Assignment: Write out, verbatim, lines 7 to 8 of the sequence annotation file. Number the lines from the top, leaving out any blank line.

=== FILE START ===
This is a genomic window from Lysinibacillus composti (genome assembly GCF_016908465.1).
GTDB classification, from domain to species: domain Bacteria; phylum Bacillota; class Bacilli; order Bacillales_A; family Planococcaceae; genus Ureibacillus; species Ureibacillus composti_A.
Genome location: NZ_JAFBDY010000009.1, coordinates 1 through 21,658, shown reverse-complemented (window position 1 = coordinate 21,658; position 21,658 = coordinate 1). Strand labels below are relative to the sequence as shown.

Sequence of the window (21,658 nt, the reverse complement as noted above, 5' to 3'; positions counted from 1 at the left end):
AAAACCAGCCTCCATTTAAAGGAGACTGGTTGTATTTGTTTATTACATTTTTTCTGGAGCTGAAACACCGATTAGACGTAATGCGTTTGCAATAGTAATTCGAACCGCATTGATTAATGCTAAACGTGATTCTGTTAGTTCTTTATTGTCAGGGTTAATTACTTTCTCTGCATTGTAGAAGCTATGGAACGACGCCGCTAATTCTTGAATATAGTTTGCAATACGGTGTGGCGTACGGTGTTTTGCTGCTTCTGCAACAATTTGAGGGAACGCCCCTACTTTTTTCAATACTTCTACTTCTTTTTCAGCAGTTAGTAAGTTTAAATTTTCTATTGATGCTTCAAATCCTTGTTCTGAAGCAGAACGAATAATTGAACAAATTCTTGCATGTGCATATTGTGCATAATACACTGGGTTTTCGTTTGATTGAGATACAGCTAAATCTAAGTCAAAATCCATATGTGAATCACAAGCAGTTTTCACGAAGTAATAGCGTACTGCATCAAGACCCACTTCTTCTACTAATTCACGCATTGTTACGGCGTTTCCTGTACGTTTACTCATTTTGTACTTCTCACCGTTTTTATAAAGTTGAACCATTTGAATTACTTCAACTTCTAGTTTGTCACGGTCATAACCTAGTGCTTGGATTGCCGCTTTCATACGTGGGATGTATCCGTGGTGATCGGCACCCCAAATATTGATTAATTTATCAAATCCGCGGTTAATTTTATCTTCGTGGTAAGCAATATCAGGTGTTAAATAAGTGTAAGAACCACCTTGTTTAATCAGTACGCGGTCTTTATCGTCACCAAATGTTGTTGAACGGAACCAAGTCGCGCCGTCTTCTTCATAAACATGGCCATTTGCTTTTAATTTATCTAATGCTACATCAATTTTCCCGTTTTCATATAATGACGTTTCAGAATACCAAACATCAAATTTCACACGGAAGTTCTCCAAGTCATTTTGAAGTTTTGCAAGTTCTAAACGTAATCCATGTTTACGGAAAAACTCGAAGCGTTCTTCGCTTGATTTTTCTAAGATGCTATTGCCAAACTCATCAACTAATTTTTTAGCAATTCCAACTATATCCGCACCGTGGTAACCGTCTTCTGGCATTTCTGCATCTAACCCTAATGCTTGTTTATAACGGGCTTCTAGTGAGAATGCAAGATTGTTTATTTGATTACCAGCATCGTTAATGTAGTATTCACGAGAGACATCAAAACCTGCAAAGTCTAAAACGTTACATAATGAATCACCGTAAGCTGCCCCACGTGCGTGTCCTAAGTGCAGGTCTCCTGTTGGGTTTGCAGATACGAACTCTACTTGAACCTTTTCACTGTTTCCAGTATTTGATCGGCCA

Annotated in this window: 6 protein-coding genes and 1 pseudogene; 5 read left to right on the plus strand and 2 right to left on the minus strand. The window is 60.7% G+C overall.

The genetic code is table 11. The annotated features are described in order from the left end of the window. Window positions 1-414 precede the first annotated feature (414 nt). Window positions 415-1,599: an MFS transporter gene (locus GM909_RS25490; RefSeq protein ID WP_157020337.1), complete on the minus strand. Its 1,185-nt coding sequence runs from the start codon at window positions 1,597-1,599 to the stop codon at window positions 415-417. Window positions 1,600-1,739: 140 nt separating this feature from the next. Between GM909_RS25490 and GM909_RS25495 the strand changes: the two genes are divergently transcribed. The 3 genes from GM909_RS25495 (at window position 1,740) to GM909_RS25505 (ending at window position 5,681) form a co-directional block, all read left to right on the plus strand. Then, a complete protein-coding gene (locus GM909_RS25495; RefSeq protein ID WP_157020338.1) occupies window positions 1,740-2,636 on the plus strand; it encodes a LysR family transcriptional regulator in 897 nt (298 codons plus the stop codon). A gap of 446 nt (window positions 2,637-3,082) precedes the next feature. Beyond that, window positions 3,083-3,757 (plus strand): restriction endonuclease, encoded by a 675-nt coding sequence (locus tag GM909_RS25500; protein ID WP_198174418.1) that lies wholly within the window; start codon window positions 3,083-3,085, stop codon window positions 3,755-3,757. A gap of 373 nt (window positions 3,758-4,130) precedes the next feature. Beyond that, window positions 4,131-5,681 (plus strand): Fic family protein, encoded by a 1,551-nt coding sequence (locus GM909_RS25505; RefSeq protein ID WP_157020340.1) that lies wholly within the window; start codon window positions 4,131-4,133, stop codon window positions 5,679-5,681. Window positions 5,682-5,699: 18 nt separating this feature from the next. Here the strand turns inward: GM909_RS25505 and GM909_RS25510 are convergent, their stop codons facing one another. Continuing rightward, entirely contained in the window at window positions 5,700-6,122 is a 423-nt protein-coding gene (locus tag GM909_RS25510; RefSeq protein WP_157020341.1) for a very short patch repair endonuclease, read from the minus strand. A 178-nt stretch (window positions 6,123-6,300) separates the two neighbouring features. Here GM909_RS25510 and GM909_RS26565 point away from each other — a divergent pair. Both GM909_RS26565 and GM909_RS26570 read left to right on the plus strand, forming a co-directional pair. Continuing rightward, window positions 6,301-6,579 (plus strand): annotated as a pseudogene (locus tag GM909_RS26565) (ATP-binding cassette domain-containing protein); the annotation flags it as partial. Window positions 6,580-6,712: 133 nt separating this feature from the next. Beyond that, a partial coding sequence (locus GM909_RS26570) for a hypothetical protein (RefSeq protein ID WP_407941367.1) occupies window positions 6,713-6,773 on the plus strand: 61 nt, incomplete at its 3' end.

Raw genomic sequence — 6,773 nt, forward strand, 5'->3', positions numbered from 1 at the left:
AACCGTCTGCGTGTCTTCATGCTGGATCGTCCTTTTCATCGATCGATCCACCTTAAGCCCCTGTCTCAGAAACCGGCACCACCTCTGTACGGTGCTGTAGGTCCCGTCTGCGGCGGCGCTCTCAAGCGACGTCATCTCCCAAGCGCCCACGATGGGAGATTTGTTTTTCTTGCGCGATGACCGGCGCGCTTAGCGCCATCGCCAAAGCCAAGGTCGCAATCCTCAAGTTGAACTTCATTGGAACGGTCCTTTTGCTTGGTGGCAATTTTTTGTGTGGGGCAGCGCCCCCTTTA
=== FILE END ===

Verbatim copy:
The genetic code is table 11. The annotated features are described in order from the left end of the window. Window positions 1-414 precede the first annotated feature (414 nt). Window positions 415-1,599: an MFS transporter gene (locus GM909_RS25490; RefSeq protein ID WP_157020337.1), complete on the minus strand. Its 1,185-nt coding sequence runs from the start codon at window positions 1,597-1,599 to the stop codon at window positions 415-417. Window positions 1,600-1,739: 140 nt separating this feature from the next. Between GM909_RS25490 and GM909_RS25495 the strand changes: the two genes are divergently transcribed. The 3 genes from GM909_RS25495 (at window position 1,740) to GM909_RS25505 (ending at window position 5,681) form a co-directional block, all read left to right on the plus strand. Then, a complete protein-coding gene (locus GM909_RS25495; RefSeq protein ID WP_157020338.1) occupies window positions 1,740-2,636 on the plus strand; it encodes a LysR family transcriptional regulator in 897 nt (298 codons plus the stop codon). A gap of 446 nt (window positions 2,637-3,082) precedes the next feature. Beyond that, window positions 3,083-3,757 (plus strand): restriction endonuclease, encoded by a 675-nt coding sequence (locus tag GM909_RS25500; protein ID WP_198174418.1) that lies wholly within the window; start codon window positions 3,083-3,085, stop codon window positions 3,755-3,757. A gap of 373 nt (window positions 3,758-4,130) precedes the next feature. Beyond that, window positions 4,131-5,681 (plus strand): Fic family protein, encoded by a 1,551-nt coding sequence (locus GM909_RS25505; RefSeq protein ID WP_157020340.1) that lies wholly within the window; start codon window positions 4,131-4,133, stop codon window positions 5,679-5,681. Window positions 5,682-5,699: 18 nt separating this feature from the next. Here the strand turns inward: GM909_RS25505 and GM909_RS25510 are convergent, their stop codons facing one another. Continuing rightward, entirely contained in the window at window positions 5,700-6,122 is a 423-nt protein-coding gene (locus tag GM909_RS25510; RefSeq protein WP_157020341.1) for a very short patch repair endonuclease, read from the minus strand. A 178-nt stretch (window positions 6,123-6,300) separates the two neighbouring features. Here GM909_RS25510 and GM909_RS26565 point away from each other — a divergent pair. Both GM909_RS26565 and GM909_RS26570 read left to right on the plus strand, forming a co-directional pair. Continuing rightward, window positions 6,301-6,579 (plus strand): annotated as a pseudogene (locus tag GM909_RS26565) (ATP-binding cassette domain-containing protein); the annotation flags it as partial. Window positions 6,580-6,712: 133 nt separating this feature from the next. Beyond that, a partial coding sequence (locus GM909_RS26570) for a hypothetical protein (RefSeq protein ID WP_407941367.1) occupies window positions 6,713-6,773 on the plus strand: 61 nt, incomplete at its 3' end.

Raw genomic sequence — 6,773 nt, forward strand, 5'->3', positions numbered from 1 at the left: